There is big money forming behind the idea of the hybrid cloud, the notion of having workloads in a private data center and a public cloud service like Amazon Web Services. In fact, some say it's the driving motivation behind this week's massive $67 billion deal between Dell and EMC.
It's part of an overall strategy at IBM to endorse a hybrid approach. If you want to go to the public cloud, IBM has you covered. And if you're uncomfortable there, it has you covered too — and it wants to help you bridge the gap between the two.
AWS sees that gap, too, and it released a bunch of products last week at its annual re:invent conference to help make it easier to move to the cloud, while acknowledging there will be customers living in both places. In a Fortune article, AWS made it clear it wants to help companies bridge the gap, at least temporarily, but it sees a time when most companies won't have a data center anymore.
"'We’ve had a strong belief … that over the fullness of time — ten to 20 years — relatively few companies will have their own data centers, and those that do will have much smaller footprints,' Andy Jassy, senior vice president of Amazon said at AWS re:Invent last week. But, he added, for regulatory reasons or the fact that they have old workloads that still work but are difficult to move: 'they’ll definitely be running in hybrid mode for a while,'" Jassy was quoted in the Fortune article.
Cloud agility and the legacy data center
That 10-to-20-year timeframe sounds a bit slow to me. Consider that GE has already announced plans to close 90 percent of its worldwide data centers over the next several years. GE sees moving to the cloud as a strategic advantage, and it doesn't want to be in the data center business anymore.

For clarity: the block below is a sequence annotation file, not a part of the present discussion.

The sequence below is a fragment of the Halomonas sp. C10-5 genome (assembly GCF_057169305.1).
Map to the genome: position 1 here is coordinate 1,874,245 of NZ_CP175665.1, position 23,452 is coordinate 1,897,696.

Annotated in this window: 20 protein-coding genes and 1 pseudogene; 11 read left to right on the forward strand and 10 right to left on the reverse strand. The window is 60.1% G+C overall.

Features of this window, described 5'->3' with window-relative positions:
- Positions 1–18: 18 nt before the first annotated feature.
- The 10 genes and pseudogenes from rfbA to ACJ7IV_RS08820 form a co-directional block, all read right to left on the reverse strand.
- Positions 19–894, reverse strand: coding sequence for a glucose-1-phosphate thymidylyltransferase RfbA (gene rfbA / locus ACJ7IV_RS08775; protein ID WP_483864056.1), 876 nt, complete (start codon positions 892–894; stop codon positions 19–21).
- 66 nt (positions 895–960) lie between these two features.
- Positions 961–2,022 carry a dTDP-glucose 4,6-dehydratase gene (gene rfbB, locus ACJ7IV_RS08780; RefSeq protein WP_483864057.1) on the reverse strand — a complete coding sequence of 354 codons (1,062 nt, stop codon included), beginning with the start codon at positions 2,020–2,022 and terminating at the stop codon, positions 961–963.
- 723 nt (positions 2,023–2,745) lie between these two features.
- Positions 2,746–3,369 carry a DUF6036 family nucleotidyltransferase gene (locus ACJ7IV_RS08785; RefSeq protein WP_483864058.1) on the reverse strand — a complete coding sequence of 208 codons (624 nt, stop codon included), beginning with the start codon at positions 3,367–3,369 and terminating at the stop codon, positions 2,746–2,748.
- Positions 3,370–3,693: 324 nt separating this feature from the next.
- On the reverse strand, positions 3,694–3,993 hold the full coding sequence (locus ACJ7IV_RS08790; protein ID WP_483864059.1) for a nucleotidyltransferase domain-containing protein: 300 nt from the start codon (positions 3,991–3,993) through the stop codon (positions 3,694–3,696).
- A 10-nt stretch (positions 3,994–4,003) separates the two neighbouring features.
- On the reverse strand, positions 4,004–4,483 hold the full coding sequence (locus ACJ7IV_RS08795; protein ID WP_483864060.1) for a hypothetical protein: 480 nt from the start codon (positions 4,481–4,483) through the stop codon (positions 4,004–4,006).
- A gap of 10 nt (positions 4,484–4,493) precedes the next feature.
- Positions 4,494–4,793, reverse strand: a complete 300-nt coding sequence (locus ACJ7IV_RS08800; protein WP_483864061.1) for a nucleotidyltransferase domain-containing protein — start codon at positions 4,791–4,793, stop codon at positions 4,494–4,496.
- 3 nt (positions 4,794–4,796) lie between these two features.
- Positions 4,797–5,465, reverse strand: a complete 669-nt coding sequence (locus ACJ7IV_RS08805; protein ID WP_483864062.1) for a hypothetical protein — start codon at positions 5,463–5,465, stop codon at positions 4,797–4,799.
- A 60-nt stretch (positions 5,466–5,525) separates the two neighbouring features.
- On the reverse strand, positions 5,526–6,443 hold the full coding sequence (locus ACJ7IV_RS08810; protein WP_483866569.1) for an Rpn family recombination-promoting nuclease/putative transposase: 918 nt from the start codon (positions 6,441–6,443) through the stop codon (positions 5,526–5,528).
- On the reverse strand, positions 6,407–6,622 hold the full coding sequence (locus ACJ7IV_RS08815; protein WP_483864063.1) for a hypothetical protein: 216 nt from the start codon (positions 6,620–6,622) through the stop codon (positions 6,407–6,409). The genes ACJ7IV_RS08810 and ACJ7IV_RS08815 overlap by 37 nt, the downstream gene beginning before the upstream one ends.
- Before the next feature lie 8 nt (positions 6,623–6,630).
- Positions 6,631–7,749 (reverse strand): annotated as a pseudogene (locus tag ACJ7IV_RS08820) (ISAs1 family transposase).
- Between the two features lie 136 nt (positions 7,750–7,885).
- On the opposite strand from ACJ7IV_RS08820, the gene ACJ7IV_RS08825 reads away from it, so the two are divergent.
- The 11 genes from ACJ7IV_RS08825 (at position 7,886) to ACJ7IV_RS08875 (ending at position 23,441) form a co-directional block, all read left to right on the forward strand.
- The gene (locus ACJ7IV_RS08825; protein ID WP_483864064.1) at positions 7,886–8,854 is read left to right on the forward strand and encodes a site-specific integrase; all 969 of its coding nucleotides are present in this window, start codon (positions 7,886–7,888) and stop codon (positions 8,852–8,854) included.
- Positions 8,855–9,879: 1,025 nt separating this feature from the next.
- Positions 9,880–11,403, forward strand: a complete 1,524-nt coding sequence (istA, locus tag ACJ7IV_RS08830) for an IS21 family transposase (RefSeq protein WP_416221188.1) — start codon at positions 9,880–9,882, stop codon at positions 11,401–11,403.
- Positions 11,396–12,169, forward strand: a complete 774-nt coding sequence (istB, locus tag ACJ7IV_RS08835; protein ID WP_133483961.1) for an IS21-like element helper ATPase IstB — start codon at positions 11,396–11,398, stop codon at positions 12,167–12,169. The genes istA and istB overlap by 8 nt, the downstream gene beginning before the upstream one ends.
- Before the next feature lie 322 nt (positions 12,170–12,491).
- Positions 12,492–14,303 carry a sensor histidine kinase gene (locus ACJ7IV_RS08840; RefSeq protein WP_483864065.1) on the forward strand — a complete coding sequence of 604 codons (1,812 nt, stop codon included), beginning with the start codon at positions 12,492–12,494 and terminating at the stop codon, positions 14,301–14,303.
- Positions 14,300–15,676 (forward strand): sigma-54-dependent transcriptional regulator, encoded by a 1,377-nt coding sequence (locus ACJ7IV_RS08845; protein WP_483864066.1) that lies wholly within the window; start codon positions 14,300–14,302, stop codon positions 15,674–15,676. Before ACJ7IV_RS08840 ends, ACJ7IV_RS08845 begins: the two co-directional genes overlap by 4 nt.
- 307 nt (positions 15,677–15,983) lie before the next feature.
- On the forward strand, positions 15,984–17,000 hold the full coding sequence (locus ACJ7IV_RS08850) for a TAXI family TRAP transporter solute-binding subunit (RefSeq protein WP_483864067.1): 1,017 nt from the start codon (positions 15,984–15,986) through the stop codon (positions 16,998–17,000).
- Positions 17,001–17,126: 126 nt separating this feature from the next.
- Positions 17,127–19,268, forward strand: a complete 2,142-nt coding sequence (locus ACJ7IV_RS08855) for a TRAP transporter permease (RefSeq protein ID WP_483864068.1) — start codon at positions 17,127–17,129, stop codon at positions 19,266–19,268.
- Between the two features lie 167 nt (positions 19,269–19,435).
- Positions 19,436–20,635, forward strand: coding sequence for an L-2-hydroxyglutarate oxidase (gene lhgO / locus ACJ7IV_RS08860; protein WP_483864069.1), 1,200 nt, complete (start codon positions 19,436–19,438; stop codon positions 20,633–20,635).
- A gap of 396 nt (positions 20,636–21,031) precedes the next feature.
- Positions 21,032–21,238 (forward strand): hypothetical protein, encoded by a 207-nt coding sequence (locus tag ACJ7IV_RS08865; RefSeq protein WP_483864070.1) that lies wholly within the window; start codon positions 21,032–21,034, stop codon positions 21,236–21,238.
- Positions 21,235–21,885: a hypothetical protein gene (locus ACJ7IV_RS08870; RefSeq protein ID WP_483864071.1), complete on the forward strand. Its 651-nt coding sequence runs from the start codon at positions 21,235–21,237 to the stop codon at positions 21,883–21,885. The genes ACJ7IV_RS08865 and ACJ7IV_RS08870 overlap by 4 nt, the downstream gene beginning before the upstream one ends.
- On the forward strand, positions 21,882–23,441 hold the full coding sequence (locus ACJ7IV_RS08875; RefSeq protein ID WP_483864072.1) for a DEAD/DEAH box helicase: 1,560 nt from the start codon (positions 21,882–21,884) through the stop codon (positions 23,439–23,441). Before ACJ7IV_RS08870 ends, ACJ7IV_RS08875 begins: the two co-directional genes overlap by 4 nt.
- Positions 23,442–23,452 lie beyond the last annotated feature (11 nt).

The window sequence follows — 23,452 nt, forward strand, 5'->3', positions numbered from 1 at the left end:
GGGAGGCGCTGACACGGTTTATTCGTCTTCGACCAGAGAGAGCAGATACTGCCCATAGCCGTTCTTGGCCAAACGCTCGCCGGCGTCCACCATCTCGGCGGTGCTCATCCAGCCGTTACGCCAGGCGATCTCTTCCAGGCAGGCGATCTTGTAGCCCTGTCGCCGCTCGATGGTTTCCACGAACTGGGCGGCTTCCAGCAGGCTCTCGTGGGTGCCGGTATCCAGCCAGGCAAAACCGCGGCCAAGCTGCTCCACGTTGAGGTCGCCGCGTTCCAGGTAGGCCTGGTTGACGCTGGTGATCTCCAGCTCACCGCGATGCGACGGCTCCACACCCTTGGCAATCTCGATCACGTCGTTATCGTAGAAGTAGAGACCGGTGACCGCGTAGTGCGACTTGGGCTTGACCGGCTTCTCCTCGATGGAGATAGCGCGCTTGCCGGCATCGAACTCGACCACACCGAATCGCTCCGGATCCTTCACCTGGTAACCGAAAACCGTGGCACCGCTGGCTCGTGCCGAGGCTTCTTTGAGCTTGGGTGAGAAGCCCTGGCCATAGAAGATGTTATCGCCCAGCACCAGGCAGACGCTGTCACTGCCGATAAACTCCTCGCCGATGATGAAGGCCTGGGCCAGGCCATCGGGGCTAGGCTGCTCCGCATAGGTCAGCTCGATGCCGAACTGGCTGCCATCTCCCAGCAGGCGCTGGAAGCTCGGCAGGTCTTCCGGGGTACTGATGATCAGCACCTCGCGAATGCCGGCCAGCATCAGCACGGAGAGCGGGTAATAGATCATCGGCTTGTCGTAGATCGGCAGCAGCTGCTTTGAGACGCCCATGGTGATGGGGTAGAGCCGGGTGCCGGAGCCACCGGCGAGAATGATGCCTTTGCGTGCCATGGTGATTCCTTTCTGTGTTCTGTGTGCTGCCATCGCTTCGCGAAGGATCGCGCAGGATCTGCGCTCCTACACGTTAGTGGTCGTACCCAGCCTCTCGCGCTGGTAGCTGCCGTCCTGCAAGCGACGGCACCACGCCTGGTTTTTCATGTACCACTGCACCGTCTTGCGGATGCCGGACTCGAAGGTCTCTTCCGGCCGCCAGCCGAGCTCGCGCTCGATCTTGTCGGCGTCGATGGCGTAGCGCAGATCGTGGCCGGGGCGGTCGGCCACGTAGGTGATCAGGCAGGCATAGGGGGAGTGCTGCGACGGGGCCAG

As we've seen, there are multiple problems with running your own data centers. First of all, companies have to invest time and money in securing them — and judging by the number of high-profile breaches we've been reading about over the past several years, they're not doing a very good job.
As Box CEO Aaron Levie put it in an interview with The Wrap recently, if Sony had had its content in the cloud, it could have mitigated the severity of its breach.
"Sony has what Levie describes as a 'legacy IT environment,' housed within the corporation, which made the hack difficult to control and to get the system back up and running amid fear that more data could be exposed to hackers," according to the Wrap article.
But it's more than a security issue. It's also about buying, configuring, and maintaining equipment — and an inability to keep up with a technology landscape that is constantly in flux.
The cloud gives you flexibility and agility, and if you're still running your own data center and putting some workloads in the cloud, you can't possibly gain those advantages because you are still saddled with that legacy IT equipment Levie referred to.
The hybrid cloud will surely be with us for some time to come — we've learned just how slowly big IT shops change — but the fact is hybrid won't be the norm forever. It's a bridge to a cloud future where labels will cease to matter and computing will simply be computing and mostly in the cloud.
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